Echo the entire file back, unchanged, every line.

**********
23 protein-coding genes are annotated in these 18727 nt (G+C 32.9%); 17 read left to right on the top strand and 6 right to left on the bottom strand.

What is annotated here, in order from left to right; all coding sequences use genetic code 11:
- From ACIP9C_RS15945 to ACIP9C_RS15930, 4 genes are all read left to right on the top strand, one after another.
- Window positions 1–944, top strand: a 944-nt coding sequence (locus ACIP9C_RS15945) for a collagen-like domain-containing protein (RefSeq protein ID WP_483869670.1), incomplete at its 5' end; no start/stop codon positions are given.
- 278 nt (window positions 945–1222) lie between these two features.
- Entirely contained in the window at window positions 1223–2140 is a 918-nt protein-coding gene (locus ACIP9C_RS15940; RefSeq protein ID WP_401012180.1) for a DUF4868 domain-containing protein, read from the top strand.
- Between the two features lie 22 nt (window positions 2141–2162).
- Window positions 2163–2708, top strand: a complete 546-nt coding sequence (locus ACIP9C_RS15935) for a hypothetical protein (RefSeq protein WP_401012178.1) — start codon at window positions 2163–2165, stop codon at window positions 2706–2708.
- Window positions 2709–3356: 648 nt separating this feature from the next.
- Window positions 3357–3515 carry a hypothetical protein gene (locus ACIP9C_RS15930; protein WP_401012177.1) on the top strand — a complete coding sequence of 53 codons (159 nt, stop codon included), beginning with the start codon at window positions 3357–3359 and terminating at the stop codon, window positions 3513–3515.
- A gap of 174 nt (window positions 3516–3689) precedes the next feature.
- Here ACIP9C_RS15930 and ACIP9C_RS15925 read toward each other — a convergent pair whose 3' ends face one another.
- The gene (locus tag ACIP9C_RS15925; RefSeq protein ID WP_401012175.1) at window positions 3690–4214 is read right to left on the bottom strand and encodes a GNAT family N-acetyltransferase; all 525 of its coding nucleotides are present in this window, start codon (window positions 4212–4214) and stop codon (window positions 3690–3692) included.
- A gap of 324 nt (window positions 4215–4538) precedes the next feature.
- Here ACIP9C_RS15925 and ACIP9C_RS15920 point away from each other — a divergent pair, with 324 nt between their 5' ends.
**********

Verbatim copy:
23 protein-coding genes are annotated in these 18727 nt (G+C 32.9%); 17 read left to right on the top strand and 6 right to left on the bottom strand.

What is annotated here, in order from left to right; all coding sequences use genetic code 11:
- From ACIP9C_RS15945 to ACIP9C_RS15930, 4 genes are all read left to right on the top strand, one after another.
- Window positions 1–944, top strand: a 944-nt coding sequence (locus ACIP9C_RS15945) for a collagen-like domain-containing protein (RefSeq protein ID WP_483869670.1), incomplete at its 5' end; no start/stop codon positions are given.
- 278 nt (window positions 945–1222) lie between these two features.
- Entirely contained in the window at window positions 1223–2140 is a 918-nt protein-coding gene (locus ACIP9C_RS15940; RefSeq protein ID WP_401012180.1) for a DUF4868 domain-containing protein, read from the top strand.
- Between the two features lie 22 nt (window positions 2141–2162).
- Window positions 2163–2708, top strand: a complete 546-nt coding sequence (locus ACIP9C_RS15935) for a hypothetical protein (RefSeq protein WP_401012178.1) — start codon at window positions 2163–2165, stop codon at window positions 2706–2708.
- Window positions 2709–3356: 648 nt separating this feature from the next.
- Window positions 3357–3515 carry a hypothetical protein gene (locus ACIP9C_RS15930; protein WP_401012177.1) on the top strand — a complete coding sequence of 53 codons (159 nt, stop codon included), beginning with the start codon at window positions 3357–3359 and terminating at the stop codon, window positions 3513–3515.
- A gap of 174 nt (window positions 3516–3689) precedes the next feature.
- Here ACIP9C_RS15930 and ACIP9C_RS15925 read toward each other — a convergent pair whose 3' ends face one another.
- The gene (locus tag ACIP9C_RS15925; RefSeq protein ID WP_401012175.1) at window positions 3690–4214 is read right to left on the bottom strand and encodes a GNAT family N-acetyltransferase; all 525 of its coding nucleotides are present in this window, start codon (window positions 4212–4214) and stop codon (window positions 3690–3692) included.
- A gap of 324 nt (window positions 4215–4538) precedes the next feature.
- Here ACIP9C_RS15925 and ACIP9C_RS15920 point away from each other — a divergent pair, with 324 nt between their 5' ends.